Tim Yusishen, solar energy guru

Clipped from CA, Manitoba, Winnipeg, Winnipeg Free Press, February 24, 2010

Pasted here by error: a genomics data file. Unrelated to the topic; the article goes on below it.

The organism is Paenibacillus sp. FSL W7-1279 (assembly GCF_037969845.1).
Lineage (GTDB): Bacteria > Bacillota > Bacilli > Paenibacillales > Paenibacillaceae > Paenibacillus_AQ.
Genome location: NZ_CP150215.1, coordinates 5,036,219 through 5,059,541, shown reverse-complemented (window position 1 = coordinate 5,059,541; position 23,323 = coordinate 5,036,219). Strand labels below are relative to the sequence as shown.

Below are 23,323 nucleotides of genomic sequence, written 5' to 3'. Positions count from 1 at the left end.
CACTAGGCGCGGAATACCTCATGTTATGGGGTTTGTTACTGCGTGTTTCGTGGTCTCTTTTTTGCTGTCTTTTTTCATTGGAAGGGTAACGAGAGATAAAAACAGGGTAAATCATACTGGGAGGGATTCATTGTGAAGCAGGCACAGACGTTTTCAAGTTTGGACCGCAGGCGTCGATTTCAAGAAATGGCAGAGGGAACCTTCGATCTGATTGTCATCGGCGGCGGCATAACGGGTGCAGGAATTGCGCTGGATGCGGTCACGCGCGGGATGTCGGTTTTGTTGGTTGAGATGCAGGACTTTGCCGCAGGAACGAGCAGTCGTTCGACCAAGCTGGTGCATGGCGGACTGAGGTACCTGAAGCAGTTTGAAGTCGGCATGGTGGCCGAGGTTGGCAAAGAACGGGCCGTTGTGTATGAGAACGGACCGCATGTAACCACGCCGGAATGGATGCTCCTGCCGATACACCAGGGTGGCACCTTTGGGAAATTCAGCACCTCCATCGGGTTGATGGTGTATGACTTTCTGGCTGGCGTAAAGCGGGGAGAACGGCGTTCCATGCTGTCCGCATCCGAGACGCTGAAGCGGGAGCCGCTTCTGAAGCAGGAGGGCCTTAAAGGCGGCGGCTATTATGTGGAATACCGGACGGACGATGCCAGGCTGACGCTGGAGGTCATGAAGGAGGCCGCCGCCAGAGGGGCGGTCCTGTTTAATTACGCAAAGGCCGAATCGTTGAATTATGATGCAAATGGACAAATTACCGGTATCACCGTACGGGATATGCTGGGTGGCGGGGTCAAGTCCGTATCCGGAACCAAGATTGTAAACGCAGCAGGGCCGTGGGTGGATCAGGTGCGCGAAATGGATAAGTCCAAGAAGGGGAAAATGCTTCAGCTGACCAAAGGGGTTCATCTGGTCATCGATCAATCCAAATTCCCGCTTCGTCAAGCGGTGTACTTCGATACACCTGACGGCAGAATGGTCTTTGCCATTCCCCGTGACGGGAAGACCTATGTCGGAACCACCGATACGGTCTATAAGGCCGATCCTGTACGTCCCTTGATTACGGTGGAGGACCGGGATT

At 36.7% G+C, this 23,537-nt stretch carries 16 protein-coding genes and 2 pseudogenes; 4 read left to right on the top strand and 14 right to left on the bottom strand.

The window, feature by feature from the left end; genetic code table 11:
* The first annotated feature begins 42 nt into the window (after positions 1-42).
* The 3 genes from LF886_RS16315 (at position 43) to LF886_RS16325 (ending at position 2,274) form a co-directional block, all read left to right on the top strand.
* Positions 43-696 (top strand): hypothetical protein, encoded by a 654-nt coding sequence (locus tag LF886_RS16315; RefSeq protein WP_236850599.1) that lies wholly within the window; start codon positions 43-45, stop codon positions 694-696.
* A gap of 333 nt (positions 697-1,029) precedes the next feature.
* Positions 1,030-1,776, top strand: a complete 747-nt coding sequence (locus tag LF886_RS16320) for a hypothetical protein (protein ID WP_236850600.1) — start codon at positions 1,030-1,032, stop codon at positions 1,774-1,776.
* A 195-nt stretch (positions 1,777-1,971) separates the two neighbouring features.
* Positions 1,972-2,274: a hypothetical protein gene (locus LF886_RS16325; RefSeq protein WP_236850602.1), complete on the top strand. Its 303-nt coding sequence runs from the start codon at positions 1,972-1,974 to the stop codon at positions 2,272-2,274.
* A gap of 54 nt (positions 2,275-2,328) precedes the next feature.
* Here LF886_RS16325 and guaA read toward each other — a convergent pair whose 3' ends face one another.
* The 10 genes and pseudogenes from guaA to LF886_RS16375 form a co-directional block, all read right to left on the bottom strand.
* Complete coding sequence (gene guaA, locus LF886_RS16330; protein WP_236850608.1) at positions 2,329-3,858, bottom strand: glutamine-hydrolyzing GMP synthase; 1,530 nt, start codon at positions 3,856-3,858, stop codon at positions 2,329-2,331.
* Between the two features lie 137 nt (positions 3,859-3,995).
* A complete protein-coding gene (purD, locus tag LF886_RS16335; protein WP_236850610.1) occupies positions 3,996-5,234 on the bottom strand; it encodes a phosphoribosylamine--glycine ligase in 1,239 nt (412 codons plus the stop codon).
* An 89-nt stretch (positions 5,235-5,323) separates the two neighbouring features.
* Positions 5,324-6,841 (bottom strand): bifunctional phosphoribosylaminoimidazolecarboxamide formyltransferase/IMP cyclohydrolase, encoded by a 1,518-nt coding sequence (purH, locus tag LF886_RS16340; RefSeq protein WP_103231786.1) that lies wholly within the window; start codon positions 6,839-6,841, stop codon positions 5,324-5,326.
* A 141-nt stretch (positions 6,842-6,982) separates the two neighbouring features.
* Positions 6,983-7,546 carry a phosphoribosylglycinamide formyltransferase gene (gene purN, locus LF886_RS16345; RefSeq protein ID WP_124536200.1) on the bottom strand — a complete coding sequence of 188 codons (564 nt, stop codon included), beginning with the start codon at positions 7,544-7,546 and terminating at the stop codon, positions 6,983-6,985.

TREVOR HAGAN / WINNIPEG FREE PRESSRuss Wyatt stands in front of new solar-powered lights in park. ‘They're completely off the electrical grid/ he says.Solar-powered street lamps light paths in Transcona parkBy Tayleigh ArmstrongUNIQUE solar-powered street lamps are now lighting the paths of two Transcona parks, thanks to locally-developed technology.Over the weekend, six LED streetlights, fully powered by photovoltaic light, were installed at Kildonan Meadows Park. Six more will be installed soon at Rayview Drive East Tot Lot.“It’s the first ever streetlight of this calibre done in the province, and probably all of the North,” said Tim Yusishen, president of Solar Solutions Inc, the Winnipeg-based company that created the technology.Photovoltaic lights work by converting light from the sun into electricity. Because they charge all day, they can run for eight to 10 hoursevery night using the energy they stored.“They’re completely off the electrical grid,” said Transcona city councillor Russ Wyatt. “The technology is cutting edge.”Though similar streetlights have worked in other cities, Winnipeg’s cold winters have troubled energy researchers for years. The city’s cold climate and limited hours of sunlight greatly reduced the lamp’s ability to store a large amount of energy.Sunlight Systems was able to create a different type of storage and new ways of capturing the light to make the devices more winter-friendly.Each solar-powered light costs around $8,500, which Wyatt said is about twice the price of a regular streetlight.However, Yusishen said they’re worth the investment because they use no electricity and require verylittle maintenance. He says each lamp should last 40 to 50 years and the solar powered panels should have a 50,000-hour lifetime, which translates to about 17 years.The streetlights were brought in by the Transcona Playground Renewal Association, which felt embracing solar power was important.“People often want to be more environmentally friendly but aren’t sure how,” said Yusishen. “These lights are a useful and visible way of doing that.”Though the lamps are only in the trial stage, Wyatt said he would eventually like to see them in more communities.“My hope is that we can see a city in the future where we may have solar cells on every streetlight in the city,” he said.tay lei gh. armstr ong@f reepress. mb. ca